Groundbreaking NYCDOT Pedestrian Study Recommends Testing 20 mph Limit for Neighborhoods

Citing even one crash as “one crash too many,” New York City DOT Commissioner Janette Sadik-Khan on Monday released the city’s “roadmap for safety strategies.”  The study recommends four specific engineering and design strategies to improve pedestrian safety:

  • 20 mph zone pilot program in at least 75 residential neighborhoods;
  • dangerous corridor re-engineering on 60 miles of street per year;
  • dangerous intersection re-engineering at 20 intersections along major two-way Manhattan streets); and,
  • improving left-turn visibility by removing curb parking near intersections of targeted Manhattan avenues.

Joining the Commissioner at a Queens press conference were Mayor Bloomberg, City Council Speaker Quinn, and several other elected officials.

The event also marked the end of what was deemed a successful pilot project to evaluate the effectiveness of countdown pedestrian signals.  Using data from that pilot project, the city will initially install 1,500 countdown signals at the types of intersections where countdowns have been shown to be most effective.  Going forward, countdown signals will become standard for all new signal installations on wider streets.

The landmark Pedestrian Safety Study and Action Plan examines the details of more than 7,000 crash records over an eight year period, gleaning information on who is killed or injured, where, when, and under what circumstances.  The report is a follow-up to NYCDOT’s Sustainable Streets strategic plan, which established an ambitious goal of halving pedestrian fatalities by 2030.

Though the city recorded a record low number of pedestrian fatalities in 2009 – 256 deaths during the year – the share of total traffic deaths comprised by pedestrians rose to more than half, a statistic that helps make the case for prioritizing pedestrian safety.

Several of the study’s findings echo conclusions drawn by the Campaign’s recent reports.  In particular, DOT’s analysis shows that 60 percent of pedestrian fatalities occur on wide “arterials,” though they make up only 15 percent of the road network — a key finding of our Dangerous Roads report.  And, as with our Older Pedestrians at Risk report, the DOT notes that seniors are disproportionately represented among NYC pedestrian fatalities.

Among the report’s other interesting findings:

  • Driver inattention was cited as a factor in 36 percent of crashes with pedestrians, followed by 27 percent for failure to yield and 21 percent for speeding;
  • Left turn crashes outnumbered right turn crashes by 3-to-1, and crashes involving a lane change were twice as deadly as those that did not;
  • Streets with bicycle lanes are 40 percent less deadly for pedestrians than those without bicycle lanes.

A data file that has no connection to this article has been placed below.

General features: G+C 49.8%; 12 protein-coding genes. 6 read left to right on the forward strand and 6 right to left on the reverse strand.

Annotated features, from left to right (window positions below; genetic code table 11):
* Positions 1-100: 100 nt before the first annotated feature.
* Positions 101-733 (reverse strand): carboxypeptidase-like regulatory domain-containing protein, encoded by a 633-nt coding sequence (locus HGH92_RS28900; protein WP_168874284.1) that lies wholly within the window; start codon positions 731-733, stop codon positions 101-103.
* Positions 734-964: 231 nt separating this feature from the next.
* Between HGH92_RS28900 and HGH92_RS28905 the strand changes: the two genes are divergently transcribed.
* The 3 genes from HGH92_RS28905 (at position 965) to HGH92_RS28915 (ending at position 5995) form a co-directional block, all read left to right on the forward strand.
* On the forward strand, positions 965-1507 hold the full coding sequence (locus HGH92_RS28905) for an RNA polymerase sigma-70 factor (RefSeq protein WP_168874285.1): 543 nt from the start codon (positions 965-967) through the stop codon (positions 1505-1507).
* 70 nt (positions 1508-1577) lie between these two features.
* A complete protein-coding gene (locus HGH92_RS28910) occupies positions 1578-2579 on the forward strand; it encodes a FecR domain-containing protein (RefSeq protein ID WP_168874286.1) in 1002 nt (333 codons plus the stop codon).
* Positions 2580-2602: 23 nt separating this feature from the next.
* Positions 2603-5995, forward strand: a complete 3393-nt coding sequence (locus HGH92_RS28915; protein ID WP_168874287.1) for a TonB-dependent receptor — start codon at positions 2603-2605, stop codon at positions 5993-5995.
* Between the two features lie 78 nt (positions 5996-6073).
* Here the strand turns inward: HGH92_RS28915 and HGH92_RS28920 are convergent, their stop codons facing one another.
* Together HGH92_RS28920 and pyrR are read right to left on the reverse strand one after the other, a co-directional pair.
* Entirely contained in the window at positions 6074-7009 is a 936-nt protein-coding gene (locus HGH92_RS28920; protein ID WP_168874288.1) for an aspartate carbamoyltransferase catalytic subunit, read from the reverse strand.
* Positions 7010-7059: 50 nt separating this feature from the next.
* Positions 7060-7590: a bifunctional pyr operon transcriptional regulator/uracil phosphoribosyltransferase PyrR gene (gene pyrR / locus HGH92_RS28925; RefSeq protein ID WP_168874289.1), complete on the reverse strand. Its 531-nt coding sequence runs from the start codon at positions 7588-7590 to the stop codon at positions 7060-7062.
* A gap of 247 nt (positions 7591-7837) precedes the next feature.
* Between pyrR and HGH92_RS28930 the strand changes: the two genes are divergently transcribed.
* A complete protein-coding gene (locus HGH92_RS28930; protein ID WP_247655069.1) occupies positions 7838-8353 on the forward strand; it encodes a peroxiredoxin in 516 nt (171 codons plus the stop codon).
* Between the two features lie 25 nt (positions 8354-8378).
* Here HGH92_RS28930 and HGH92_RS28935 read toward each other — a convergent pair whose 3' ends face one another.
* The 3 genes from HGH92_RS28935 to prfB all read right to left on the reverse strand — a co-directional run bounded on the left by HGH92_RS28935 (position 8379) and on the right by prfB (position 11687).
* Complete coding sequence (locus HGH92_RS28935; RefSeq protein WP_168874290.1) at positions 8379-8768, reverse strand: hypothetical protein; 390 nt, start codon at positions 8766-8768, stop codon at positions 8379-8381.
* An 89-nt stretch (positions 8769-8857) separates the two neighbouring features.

NYCDOT also said it would improve public education through social marketing campaigns and seeking legislation “to increase the City’s enforcement capabilities to prevent dangerous speeding and red light-running.”

4 Comments on "Groundbreaking NYCDOT Pedestrian Study Recommends Testing 20 mph Limit for Neighborhoods"

  1. The real problem is that roads are being designed not for the posted speed limit, but for 20% over the posted speed limit. This is supposed to make it safer for motor vehicles, with wider lanes and turning lanes, but they are not designed for pedestrians since they end up taking longer to cross intersections. The “feel” of the roadway also leads to faster speeds, again making it more dangerous for those pedestians.

  2. @ W.K. Lis: Yes, this is a problem, but it is unfortunately universal here in America– NYC is not alone in this regard.

    I think one solution which NYC seriously needs to consider is the “Barnes Dance” at all major Manhattan intersections. For those who aren’t familiar, this entails designating a pedestrian only signal phase where all vehicles are given a red light, and pedestrians are free to cross in any direction, even diagonally, without conflict.

  3. The core issue with bike lanes is that they slow down the transit buses. Slower buses causes longer trips for passengers, overcrowding at bus stops, and bus bunching. In order to maintain proper headways to avoid overcrowding, transit agencies are forced to add a bus to the route. Which can cost $250K annually or the elimination of a local bus route.

    If the goal of the street is to facilitate the flow of people along a corridor, then transit buses with 40+ passengers should be given priority over single occupancy bicycles lanes.

  4. Why aren’t pedestrian crossings located at a signalized location mid-block? This would eliminate pedestrian crossing – turning vehicle conflicts.

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